The end of Ramadan, this year, will give way to another Muslim holiday; Eid al-Fitr. Eid al-Fitr, commonly referred to as just Eid, is a three-day festival for Muslims that starts immediately after the end of Ramadan. Learn more about how Canadian Muslims are celebrating Eid 2022 and its traditions.
What Is Eid?
To understand what Eid is, we first need to look at what the word means. “Eid”, by itself, just means “festival”, in Arabic. That is why Eid by itself is not actually a holiday. In fact, there are two holidays that people both Eid.
The holiday that comes after Ramadan is known as Eid al-Fitr or the “Festival of Breaking Fast”. Another name for Eid al-Fitr is Lesser Eid because it generally has smaller celebrations than “Greater Eid”. Most people refer to Greater Eid as Eid al-Adha. Eid al-Adha is the biggest Muslim holiday and it takes place roughly two months after Eid al-Fitr.
The Festival of Breaking Fast
The end of Ramadan gives way to Eid al-Fitr. During the month of Ramadan, Muslims fast from sunrise to sunset every day. Once Ramadan is over, Muslims celebrate by having a feast on the day of Eid al-Fitr. That is why we call it the Festival of Breaking Fast.
Both Eids last three days but the first day always has the biggest celebrations. In Canada, most families don’t celebrate for three days and only celebrate on the first day. Eid al-Fitr is a family holiday. That is why Eid usually involves inviting friends and family over for a feast.
When Is Eid al-Fitr 2022?
Eid, and all other Muslim holidays, are determined by the Islamic Lunar Calendar, also known as the Hijri Calendar. As the name suggests, the Islamic Calendar looks at the movements of the moon to determine what day it is. Because of this, Eid is on a different day of the Gregorian Calendar, every year. Looking at the Hijri Calendar, Eid al-Fitr begins on the 1st day of Shawwal, which is the tenth Islamic month. Eid al-Fitr 2022 could fall on either May 1 or May 2 this year, depending on when the new moon occurs.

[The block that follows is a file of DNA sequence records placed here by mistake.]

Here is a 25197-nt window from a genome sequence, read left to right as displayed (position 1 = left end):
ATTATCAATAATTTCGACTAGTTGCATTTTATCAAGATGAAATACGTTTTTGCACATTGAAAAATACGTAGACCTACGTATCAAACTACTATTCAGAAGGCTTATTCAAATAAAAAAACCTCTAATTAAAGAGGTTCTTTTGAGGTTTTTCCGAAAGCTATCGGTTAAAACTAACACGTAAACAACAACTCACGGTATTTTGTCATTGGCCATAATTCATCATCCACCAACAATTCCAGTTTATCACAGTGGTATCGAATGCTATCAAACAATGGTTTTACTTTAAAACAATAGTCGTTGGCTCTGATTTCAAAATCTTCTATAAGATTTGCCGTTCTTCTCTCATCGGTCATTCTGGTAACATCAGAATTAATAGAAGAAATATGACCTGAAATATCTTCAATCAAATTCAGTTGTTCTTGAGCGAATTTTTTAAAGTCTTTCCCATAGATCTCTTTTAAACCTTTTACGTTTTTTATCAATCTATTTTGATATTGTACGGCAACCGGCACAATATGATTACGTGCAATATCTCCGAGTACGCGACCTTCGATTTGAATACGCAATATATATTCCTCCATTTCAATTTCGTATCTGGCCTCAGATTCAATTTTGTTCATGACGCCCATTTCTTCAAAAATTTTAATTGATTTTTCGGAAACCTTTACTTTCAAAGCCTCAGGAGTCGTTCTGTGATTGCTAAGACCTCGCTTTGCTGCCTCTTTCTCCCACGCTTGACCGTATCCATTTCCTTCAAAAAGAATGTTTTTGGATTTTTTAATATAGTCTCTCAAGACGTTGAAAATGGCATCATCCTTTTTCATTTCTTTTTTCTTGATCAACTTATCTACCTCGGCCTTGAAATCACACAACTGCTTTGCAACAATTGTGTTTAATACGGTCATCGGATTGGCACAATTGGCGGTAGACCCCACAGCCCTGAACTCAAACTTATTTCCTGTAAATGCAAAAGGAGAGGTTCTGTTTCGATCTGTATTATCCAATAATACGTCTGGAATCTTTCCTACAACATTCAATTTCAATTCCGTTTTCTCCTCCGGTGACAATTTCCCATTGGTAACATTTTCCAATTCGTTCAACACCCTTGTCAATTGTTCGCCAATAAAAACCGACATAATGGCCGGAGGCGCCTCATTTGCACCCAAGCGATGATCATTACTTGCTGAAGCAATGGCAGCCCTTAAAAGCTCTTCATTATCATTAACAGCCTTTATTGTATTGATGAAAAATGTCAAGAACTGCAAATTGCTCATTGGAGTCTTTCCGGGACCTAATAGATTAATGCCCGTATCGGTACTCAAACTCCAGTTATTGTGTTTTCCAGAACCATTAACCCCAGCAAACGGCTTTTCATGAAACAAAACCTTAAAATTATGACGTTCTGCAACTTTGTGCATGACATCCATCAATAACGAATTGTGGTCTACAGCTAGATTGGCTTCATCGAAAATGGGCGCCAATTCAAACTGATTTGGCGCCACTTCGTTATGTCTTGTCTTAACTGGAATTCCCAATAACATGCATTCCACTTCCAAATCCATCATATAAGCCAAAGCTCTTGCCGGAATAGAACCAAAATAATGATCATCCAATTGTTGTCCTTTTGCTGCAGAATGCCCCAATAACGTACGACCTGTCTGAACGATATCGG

Celebrating the Holiday in Canada
Canada is one of the most multicultural countries in the world. Rather than dividing us, our differences bring us closer together. Religious festivals are the perfect example. Even though Eid is a Muslim holiday, people from all backgrounds and ethnicities take part in the celebrations. Holidays like Eid allow Canadians to see what other cultures and traditions look like. It brings us closer together and allows us to appreciate the unique aspects of cultures we otherwise would have never seen.
Check out these Eid 2022 festivals that the Muslim Association of Canada sponsors in cities across Canada:
Eid al-Fitr Traditions in Canada
Canadian Muslims have developed a unique Eid culture that can be seen nowhere else in the world. Traditional Eid al-Fitr in most countries involves massive street parties, inviting close relatives for dinner and attending morning Eid prayers in large, open-air gatherings. Canadians, however, like to do things a little differently, while still capturing everything that Eid stands for.
Since many people don’t have close relatives living near them, it is a common practice to invite friends and neighbours to Eid parties instead. Most Eid parties in Canada take place indoors. This doesn’t stop them from being just as grand. Eid parties consist of marvellous decorations and brilliant light displays. Not to mention all the delicious food and traditional dishes. Eid would not be the same without its over-the-top food preparations. Remember, your guests did just finish 30 days of fasting.
Eid in Canada still follows many original Eid traditions. One such tradition is Zakat al-Fitr, or “Charity of Breaking the Fast”, in Arabic. Zakat al-Fitr requires every financially-able Muslim to give charity to someone in need at the end of Ramadan. This, “Zakat”, or charity, is obligatory for every Muslim before the morning Eid prayers that signal the start of Eid.
Another Eid tradition found across the world is Eidi. Eidi, also known as Salami, is a type of gift that is given only on Eid. According to tradition, older relatives or family friends give Eidi to children at the beginning of Eid. While Eidi can be anything, it is mostly given as paper money, so that the children can spend it wherever they like.
My name is Zain Usmani and I am a freelance content writer who currently resides in Mississauga, Ontario. I immigrated from Pakistan to Canada 5 years ago and have lived in many cities ever since. I have lived in Calgary AB, Edmonton AB, Regina SK, London ON, and Mississauga ON, while visiting over 40 Canadian cities and towns. I have a great passion for writing and I love helping people through it.